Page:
On August 23, 2016, Illinois Governor Bruce Rauner signed a bill into law regarding the illegal trafficking of guns. Gun violence facilitated by illegally possessed and acquired firearms has long been a problem plaguing the state, especially in the city of Chicago.
Chicago has a persistent violent crime problem, one which this bill is meant to make a dent in, but is by no means enough to solve entirely.
It’s been easy for black market gun traffickers to acquire the weapons they sell in Illinois despite the state’s own stance on it by taking advantage of the more lenient laws and policies of Illinois’ neighboring states.
“425 people have been murdered by firearms in Chicago this year and another 2320 have been shot and wounded,” said Jim Durkin, a House Republican Leader. “Each weekend in Chicago is bloodier than the last.”
The bill is meant to make penalties on illegal gun trafficking strict enough to act as an effective deterrent, which legislators have complained it was not before the introduction of the bill. Rauner himself, however denied having heard about this problem from legislators when asked about it.
The law was unopposed in both chambers of the General Assembly. The signing ceremony was attended by a representative of the Illinois State police, as well as Republican legislative leaders.
“The laws of Illinois for many years have been more focused toward holding the shooter accountable but not the person who armed the shooter, and that changes today with the governor’s signature,” said Durkin. He said that the law makes gun trafficking punishable by 15 to 30 years in prison. Up until the signing in Illinois the offense could carry a year sentence, and was categorized as a much less important type of felony. Durkin elaborated, “This law targets straw purchasers – those who skirt Illinois firearm laws by buying guns in other states with the intent to resell in the illegal black markets of Illinois, later adding, “I thank the Illinois General Assembly for their bipartisan unanimous support.”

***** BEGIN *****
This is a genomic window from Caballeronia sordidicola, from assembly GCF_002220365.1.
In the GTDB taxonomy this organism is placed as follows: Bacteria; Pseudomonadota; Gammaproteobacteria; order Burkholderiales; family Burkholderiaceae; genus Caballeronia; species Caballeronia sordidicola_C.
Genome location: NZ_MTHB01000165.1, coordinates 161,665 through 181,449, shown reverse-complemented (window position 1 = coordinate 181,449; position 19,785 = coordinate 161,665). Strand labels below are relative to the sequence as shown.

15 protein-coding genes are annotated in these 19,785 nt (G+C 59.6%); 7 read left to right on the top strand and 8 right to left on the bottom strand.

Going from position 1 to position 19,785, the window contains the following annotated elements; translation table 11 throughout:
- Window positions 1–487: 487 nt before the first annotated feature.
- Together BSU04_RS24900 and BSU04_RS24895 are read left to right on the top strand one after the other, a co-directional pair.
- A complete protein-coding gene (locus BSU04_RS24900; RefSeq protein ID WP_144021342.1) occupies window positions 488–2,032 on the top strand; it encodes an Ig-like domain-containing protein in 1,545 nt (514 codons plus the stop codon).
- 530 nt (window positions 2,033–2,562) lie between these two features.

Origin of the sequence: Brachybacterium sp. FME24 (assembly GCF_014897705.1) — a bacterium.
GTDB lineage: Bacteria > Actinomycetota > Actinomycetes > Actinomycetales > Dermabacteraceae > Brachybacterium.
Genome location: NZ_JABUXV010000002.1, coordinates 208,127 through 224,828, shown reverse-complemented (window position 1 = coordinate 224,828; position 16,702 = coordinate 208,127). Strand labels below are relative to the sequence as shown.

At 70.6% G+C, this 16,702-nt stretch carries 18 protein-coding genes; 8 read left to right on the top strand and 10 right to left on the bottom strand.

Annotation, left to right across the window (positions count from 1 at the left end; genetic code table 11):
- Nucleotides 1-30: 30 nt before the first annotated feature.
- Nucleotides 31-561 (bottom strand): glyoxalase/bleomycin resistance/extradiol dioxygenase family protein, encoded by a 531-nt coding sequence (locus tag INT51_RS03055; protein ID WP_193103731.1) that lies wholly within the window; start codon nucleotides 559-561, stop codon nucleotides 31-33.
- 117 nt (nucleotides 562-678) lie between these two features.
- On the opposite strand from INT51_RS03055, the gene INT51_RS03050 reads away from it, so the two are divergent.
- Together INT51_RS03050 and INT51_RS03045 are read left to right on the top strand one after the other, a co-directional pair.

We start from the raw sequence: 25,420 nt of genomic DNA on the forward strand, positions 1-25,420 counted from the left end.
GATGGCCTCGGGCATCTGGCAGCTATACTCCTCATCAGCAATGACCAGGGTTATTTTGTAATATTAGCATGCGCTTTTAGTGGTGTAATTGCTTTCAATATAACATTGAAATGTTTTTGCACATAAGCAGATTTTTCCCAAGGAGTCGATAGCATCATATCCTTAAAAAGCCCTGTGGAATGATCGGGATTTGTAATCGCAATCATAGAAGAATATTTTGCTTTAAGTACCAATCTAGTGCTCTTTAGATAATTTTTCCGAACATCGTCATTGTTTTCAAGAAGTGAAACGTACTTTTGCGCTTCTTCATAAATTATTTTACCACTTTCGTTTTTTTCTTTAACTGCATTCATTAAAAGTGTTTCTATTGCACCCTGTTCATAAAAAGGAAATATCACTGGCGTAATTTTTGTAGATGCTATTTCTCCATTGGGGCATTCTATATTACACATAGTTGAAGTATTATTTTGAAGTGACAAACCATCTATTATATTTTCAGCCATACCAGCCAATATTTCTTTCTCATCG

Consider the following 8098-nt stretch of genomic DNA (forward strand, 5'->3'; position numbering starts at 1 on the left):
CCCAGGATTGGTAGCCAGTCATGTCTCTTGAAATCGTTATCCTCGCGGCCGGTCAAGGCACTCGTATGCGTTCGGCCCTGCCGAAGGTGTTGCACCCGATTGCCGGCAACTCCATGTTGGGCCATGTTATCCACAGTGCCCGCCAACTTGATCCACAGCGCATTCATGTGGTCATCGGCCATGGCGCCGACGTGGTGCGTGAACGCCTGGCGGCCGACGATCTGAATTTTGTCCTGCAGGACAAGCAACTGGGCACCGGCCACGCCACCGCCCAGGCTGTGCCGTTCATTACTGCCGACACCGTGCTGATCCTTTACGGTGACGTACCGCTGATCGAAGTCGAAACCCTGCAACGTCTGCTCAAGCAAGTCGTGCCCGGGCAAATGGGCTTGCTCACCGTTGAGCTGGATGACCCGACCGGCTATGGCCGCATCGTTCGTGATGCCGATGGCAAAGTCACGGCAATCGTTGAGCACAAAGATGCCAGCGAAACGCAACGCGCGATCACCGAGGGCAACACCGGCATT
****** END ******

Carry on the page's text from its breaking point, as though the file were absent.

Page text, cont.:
The powerful political force of the gun-rights lobby did not oppose the bill, which is likely the only reason it was allowed to pass. The lobby probably did not see the bill as a threat to its goals and manifesto, since it’s not like such a well-funded group has any need to save money.
Said Durkin: “I think the federal government needs to do something; I hope they do something.” Senate Republican Leader Christine Radogno spoke to say that “[the] issue of background checks at gun shows needs to be handled federally, in my opinion.”
A DIVIDED MOVEMENT
Rauner declined to speak on the larger issue of federal policy on gun control, saying that he was “one-hundred percent focused on Illinois”. The power that states have to manage guns on their own terms is far from all-encompassing, but is relevant, as exemplified by outlier states like Texas with very atypical gun laws.
Illinois, specifically, is an area with significantly different demographics in different areas, being mostly rural but containing one of the United States’ most notable cities and its surrounding area. This makes it more difficult to move issues considered political, like anything involving firearms, forward, as the population of the state tends to be internally divided in its opinions on them.
The bill’s status and synopsis can be viewed here.